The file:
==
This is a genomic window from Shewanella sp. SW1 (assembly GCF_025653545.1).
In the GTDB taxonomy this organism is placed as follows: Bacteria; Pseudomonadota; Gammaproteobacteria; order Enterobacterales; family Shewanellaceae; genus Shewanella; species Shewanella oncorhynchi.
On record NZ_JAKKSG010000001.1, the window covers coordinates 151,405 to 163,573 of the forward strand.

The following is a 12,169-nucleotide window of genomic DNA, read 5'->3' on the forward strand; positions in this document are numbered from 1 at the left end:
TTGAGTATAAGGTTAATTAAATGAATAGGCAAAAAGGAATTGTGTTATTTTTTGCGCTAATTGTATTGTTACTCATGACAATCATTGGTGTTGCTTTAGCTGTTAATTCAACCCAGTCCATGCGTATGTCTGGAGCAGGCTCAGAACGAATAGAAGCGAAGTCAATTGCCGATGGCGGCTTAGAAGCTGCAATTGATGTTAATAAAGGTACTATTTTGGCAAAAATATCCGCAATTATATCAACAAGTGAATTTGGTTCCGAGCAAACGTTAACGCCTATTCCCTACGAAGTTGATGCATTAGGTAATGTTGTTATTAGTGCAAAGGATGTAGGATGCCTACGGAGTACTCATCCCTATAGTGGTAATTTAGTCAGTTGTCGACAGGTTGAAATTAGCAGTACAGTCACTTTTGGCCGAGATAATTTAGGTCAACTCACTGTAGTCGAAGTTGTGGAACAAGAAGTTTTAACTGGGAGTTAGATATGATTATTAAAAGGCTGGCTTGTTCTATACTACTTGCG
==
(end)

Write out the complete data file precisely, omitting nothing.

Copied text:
This is a genomic window from Shewanella sp. SW1 (assembly GCF_025653545.1).
In the GTDB taxonomy this organism is placed as follows: Bacteria; Pseudomonadota; Gammaproteobacteria; order Enterobacterales; family Shewanellaceae; genus Shewanella; species Shewanella oncorhynchi.
On record NZ_JAKKSG010000001.1, the window covers coordinates 151,405 to 163,573 of the forward strand.

The following is a 12,169-nucleotide window of genomic DNA, read 5'->3' on the forward strand; positions in this document are numbered from 1 at the left end:
TTGAGTATAAGGTTAATTAAATGAATAGGCAAAAAGGAATTGTGTTATTTTTTGCGCTAATTGTATTGTTACTCATGACAATCATTGGTGTTGCTTTAGCTGTTAATTCAACCCAGTCCATGCGTATGTCTGGAGCAGGCTCAGAACGAATAGAAGCGAAGTCAATTGCCGATGGCGGCTTAGAAGCTGCAATTGATGTTAATAAAGGTACTATTTTGGCAAAAATATCCGCAATTATATCAACAAGTGAATTTGGTTCCGAGCAAACGTTAACGCCTATTCCCTACGAAGTTGATGCATTAGGTAATGTTGTTATTAGTGCAAAGGATGTAGGATGCCTACGGAGTACTCATCCCTATAGTGGTAATTTAGTCAGTTGTCGACAGGTTGAAATTAGCAGTACAGTCACTTTTGGCCGAGATAATTTAGGTCAACTCACTGTAGTCGAAGTTGTGGAACAAGAAGTTTTAACTGGGAGTTAGATATGATTATTAAAAGGCTGGCTTGTTCTATACTACTTGCG